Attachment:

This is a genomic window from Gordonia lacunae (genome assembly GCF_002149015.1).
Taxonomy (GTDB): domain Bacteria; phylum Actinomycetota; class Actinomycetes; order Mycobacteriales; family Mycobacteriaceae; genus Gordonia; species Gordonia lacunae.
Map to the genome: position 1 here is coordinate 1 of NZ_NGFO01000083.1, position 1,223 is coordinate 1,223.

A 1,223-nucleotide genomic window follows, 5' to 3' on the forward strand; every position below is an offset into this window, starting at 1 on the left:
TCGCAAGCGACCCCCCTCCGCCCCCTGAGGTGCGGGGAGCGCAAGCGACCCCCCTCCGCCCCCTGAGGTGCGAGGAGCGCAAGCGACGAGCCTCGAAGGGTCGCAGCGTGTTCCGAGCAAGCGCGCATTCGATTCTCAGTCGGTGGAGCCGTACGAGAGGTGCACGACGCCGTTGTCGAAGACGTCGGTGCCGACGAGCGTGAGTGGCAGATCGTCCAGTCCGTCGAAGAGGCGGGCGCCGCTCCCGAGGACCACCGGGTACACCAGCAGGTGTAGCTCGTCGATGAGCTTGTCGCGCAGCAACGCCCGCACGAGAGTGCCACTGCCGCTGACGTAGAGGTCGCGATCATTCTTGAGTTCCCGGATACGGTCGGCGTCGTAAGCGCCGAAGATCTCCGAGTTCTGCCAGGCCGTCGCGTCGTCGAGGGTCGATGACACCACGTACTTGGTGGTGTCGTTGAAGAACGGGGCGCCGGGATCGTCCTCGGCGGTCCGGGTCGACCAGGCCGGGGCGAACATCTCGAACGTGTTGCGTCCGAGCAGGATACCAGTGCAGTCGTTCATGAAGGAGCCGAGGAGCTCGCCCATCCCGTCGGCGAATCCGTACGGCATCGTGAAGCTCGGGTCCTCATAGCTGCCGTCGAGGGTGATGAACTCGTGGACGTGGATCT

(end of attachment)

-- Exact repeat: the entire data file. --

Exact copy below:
This is a genomic window from Gordonia lacunae (genome assembly GCF_002149015.1).
Taxonomy (GTDB): domain Bacteria; phylum Actinomycetota; class Actinomycetes; order Mycobacteriales; family Mycobacteriaceae; genus Gordonia; species Gordonia lacunae.
Map to the genome: position 1 here is coordinate 1 of NZ_NGFO01000083.1, position 1,223 is coordinate 1,223.

A 1,223-nucleotide genomic window follows, 5' to 3' on the forward strand; every position below is an offset into this window, starting at 1 on the left:
TCGCAAGCGACCCCCCTCCGCCCCCTGAGGTGCGGGGAGCGCAAGCGACCCCCCTCCGCCCCCTGAGGTGCGAGGAGCGCAAGCGACGAGCCTCGAAGGGTCGCAGCGTGTTCCGAGCAAGCGCGCATTCGATTCTCAGTCGGTGGAGCCGTACGAGAGGTGCACGACGCCGTTGTCGAAGACGTCGGTGCCGACGAGCGTGAGTGGCAGATCGTCCAGTCCGTCGAAGAGGCGGGCGCCGCTCCCGAGGACCACCGGGTACACCAGCAGGTGTAGCTCGTCGATGAGCTTGTCGCGCAGCAACGCCCGCACGAGAGTGCCACTGCCGCTGACGTAGAGGTCGCGATCATTCTTGAGTTCCCGGATACGGTCGGCGTCGTAAGCGCCGAAGATCTCCGAGTTCTGCCAGGCCGTCGCGTCGTCGAGGGTCGATGACACCACGTACTTGGTGGTGTCGTTGAAGAACGGGGCGCCGGGATCGTCCTCGGCGGTCCGGGTCGACCAGGCCGGGGCGAACATCTCGAACGTGTTGCGTCCGAGCAGGATACCAGTGCAGTCGTTCATGAAGGAGCCGAGGAGCTCGCCCATCCCGTCGGCGAATCCGTACGGCATCGTGAAGCTCGGGTCCTCATAGCTGCCGTCGAGGGTGATGAACTCGTGGACGTGGATCT